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 Michele Babbs, of Bremerton, took part in “The Longest Night,” a memorial vigil for the homeless Tuesday evening.  (Associated Press)
Michele Babbs, of Bremerton, took part in “The Longest Night,” a memorial vigil for the homeless Tuesday evening. (Associated Press)

Vigil: Homelessness ‘not OK’

BREMERTON – They formed a circle of solidarity outside First Christian Church, each of 40 people clutching a shining white candle.

Their breath came out as steam as a drizzly, 43-degree Tuesday afternoon slowly relinquished itself to the longest night of the year.

The service was to bear public witness for the homeless shivering, tucked here and there in the woods throughout Kitsap, and to pray for the souls of the homeless who have died here this year.

“We are here to say that’s not OK,” the Rev. Debbie Little of First Christian announced simply as those who had gathered – churchgoers, elected leaders and young people – individually uttered their quiet support.

She invited prayer:

“The Lord is my shepherd,

“I shall not want.”

The pastor prayed for Adam Scott Smordin, found face-down and dead in his tent June 23 in woods in East Bremerton. He’d laid fine wood floors in his life, and taught karate to kids.

She prayed for the unknowns like Smordin whose lives ended this year in the deep valley of homelessness.

“Even though I walk through the valley of the shadow of death,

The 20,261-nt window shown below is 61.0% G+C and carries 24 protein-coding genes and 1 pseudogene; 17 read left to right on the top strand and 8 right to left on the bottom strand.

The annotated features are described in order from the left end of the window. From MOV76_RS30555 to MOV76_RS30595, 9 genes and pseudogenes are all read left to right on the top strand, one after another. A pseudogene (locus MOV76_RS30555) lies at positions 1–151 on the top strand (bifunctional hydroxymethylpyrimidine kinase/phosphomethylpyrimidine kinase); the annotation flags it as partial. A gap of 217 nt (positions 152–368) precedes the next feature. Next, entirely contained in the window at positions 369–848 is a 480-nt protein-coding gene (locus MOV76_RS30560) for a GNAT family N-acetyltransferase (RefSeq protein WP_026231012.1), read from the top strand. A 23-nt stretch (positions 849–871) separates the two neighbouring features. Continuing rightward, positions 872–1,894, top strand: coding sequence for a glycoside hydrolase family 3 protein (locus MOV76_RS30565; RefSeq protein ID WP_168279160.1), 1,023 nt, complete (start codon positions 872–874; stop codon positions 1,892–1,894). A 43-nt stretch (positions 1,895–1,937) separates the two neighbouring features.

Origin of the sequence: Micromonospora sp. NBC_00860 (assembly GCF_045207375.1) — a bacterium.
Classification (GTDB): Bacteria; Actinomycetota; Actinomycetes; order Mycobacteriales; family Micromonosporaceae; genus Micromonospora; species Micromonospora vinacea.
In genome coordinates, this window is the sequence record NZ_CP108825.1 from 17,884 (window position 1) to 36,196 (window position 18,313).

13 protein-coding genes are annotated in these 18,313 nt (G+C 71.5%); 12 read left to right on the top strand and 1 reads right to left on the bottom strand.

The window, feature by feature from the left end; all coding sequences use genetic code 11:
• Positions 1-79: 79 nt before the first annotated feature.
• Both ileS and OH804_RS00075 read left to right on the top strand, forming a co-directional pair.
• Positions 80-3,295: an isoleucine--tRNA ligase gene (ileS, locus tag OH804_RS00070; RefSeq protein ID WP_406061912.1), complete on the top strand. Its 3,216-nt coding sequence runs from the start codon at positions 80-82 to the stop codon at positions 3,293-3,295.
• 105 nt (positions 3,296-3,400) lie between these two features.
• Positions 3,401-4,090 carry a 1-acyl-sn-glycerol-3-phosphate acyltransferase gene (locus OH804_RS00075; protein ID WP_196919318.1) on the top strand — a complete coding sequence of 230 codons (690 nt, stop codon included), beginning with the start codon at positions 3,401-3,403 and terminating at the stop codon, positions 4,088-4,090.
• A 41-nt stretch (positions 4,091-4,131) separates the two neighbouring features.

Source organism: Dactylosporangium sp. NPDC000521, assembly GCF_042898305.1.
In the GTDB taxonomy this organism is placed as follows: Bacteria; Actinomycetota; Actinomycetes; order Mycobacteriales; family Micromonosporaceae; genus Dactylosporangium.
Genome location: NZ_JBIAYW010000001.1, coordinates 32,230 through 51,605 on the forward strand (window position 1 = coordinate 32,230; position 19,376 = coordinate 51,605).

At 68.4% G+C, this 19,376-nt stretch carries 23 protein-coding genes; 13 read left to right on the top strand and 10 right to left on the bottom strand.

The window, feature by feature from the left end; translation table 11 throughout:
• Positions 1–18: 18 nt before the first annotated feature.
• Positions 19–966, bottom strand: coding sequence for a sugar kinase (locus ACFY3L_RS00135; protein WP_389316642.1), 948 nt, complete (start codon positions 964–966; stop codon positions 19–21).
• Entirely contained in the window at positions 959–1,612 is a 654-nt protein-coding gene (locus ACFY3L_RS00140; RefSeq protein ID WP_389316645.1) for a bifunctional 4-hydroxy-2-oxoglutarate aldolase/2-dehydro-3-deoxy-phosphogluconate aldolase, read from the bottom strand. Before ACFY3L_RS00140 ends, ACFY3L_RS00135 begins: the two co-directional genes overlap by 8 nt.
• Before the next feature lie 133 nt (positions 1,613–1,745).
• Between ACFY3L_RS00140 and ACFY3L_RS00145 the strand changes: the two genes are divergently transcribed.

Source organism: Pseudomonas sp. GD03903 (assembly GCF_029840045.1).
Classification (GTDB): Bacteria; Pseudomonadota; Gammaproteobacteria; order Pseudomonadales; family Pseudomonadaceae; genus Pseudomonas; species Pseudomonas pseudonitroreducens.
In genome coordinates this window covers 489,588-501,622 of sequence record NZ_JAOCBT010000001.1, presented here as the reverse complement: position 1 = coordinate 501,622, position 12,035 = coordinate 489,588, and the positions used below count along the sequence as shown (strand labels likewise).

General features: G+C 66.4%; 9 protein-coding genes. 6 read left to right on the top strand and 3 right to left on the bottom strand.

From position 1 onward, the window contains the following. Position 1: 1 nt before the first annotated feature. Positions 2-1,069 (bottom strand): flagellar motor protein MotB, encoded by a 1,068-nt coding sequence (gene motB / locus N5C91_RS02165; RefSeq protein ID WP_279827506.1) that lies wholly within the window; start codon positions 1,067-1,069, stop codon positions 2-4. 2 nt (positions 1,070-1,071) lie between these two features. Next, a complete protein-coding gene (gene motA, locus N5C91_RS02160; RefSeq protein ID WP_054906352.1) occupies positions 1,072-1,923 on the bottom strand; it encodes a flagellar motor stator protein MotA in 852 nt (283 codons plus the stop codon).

“I fear no evil for You are with me.”

Bishop Larry Robertson, of Emmanuel Apostolic Church, said earlier this year he stopped at a store in Chico to get gas for his car. He spotted a man sitting by the pumps. He learned later that the man was homeless and died just a few hours later.

Robertson said he wondered what might have happened had he spent a few moments in conversation.

“Could his night have been different? It will always stay with me,” he said.

Tina Marie Roberts sang, her voice offering reconciliation to these worshippers in a county with so little available housing for the homeless. The Washington Department of Social and Health Services and the Kitsap County Health District estimated that last January, 1,854 people in Kitsap had no roofs over their head.

“My cup overflows.”

Mayor Patty Lent said the city is proceeding with plans to possibly turn the former CenCom building on Wheaton Way into a facility for the homeless. She said two other entities have offered to help. One is Paratransit Services on Auto Center Way. She declined to name the other.

“We’re going to make this happen,” Lent said.

Meanwhile, the Salvation Army has received all its permits and in coming days plans to open a temporary tent city behind its Sixth Street facility.

Transit buses and the shipyard crowd roared home along the streets nearby in the now ink-black night.

Bishop Robertson said of Smordin, “We trust that he has a home now.”

“Your goodness and grace will follow me all the days of my life.

“And I will live with You forever.”


 

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